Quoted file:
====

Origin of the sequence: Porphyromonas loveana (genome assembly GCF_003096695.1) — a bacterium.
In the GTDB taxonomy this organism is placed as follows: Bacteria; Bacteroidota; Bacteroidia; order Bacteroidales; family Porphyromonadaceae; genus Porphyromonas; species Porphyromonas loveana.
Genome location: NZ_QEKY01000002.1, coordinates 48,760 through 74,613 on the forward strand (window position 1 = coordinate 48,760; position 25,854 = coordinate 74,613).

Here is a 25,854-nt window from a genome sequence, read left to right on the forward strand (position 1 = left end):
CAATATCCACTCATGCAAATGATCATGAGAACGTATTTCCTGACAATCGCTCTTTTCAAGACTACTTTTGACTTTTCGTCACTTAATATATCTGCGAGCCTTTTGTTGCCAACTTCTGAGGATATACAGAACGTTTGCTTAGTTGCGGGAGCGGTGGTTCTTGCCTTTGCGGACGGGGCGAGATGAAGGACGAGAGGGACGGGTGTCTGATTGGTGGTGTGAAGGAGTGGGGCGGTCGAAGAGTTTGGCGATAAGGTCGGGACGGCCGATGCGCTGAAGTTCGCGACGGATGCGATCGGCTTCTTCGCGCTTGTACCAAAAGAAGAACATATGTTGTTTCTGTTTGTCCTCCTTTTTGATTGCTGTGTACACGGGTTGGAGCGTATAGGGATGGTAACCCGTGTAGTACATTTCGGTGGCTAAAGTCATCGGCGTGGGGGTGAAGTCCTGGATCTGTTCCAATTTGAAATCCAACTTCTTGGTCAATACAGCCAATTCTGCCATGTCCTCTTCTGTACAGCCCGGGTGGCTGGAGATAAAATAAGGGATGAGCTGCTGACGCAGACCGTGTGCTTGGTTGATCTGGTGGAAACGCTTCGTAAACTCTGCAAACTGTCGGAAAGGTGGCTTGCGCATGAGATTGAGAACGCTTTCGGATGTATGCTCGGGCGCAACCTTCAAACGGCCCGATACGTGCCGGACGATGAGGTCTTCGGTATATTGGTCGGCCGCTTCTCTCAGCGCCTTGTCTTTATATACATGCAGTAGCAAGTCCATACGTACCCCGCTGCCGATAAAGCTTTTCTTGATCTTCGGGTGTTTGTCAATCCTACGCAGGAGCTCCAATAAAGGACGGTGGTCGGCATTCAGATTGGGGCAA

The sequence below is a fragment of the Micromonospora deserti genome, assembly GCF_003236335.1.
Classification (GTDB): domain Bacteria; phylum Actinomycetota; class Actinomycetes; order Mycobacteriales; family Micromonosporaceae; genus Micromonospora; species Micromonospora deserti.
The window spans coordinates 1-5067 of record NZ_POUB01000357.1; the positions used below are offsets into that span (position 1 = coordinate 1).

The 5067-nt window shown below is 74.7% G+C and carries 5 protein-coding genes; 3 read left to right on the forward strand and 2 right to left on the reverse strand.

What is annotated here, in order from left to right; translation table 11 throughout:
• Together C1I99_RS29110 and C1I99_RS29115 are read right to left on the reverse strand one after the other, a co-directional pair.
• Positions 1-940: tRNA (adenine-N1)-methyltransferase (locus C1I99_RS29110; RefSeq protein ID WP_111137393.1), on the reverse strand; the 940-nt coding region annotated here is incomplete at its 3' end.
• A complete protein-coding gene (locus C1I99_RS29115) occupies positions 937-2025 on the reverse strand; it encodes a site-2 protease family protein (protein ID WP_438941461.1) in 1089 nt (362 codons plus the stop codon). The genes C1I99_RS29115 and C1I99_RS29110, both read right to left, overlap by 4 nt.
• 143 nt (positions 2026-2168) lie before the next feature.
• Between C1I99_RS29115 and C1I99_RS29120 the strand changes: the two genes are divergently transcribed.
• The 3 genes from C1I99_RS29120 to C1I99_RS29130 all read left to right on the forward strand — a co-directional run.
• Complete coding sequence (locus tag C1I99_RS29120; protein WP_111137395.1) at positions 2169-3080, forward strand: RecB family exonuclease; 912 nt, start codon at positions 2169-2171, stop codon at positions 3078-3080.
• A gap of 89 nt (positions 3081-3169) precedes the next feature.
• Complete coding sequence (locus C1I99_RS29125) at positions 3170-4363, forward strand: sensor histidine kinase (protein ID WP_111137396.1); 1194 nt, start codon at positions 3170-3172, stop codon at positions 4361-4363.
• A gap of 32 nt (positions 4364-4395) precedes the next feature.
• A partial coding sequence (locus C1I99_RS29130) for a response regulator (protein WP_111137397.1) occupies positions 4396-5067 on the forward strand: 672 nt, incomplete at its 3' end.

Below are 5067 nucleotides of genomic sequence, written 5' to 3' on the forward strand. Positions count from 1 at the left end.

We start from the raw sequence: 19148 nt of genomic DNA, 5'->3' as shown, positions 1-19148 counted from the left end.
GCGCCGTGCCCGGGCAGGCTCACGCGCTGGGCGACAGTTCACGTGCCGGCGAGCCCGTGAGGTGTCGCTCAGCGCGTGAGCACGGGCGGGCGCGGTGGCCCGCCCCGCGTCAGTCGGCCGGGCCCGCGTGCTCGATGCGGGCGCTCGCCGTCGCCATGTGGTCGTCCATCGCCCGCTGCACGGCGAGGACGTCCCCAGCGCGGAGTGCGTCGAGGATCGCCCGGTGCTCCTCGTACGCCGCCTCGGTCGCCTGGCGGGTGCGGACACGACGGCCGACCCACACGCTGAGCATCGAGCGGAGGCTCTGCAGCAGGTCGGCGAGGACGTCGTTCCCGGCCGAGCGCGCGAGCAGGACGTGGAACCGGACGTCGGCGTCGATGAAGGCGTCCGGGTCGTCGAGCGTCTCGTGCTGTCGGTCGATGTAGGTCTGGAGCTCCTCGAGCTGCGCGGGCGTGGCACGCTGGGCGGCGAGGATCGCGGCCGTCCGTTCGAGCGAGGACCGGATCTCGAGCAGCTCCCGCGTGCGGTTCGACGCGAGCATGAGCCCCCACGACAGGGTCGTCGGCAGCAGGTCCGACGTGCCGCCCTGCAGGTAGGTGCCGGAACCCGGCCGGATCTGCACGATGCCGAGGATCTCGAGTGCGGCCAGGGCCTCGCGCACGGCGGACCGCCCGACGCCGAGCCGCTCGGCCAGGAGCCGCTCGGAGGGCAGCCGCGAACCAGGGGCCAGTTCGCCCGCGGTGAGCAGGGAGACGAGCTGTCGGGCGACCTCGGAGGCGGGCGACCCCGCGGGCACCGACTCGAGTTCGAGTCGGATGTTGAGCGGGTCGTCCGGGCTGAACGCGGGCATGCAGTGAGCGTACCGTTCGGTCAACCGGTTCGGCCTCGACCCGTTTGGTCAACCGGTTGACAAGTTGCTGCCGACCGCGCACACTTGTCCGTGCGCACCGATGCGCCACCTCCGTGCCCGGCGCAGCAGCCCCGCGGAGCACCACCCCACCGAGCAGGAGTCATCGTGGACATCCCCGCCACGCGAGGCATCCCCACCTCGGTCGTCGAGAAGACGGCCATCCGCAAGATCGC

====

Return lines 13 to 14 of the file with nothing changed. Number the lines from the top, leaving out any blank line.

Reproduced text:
• A complete protein-coding gene (locus C1I99_RS29115) occupies positions 937-2025 on the reverse strand; it encodes a site-2 protease family protein (protein ID WP_438941461.1) in 1089 nt (362 codons plus the stop codon). The genes C1I99_RS29115 and C1I99_RS29110, both read right to left, overlap by 4 nt.
• 143 nt (positions 2026-2168) lie before the next feature.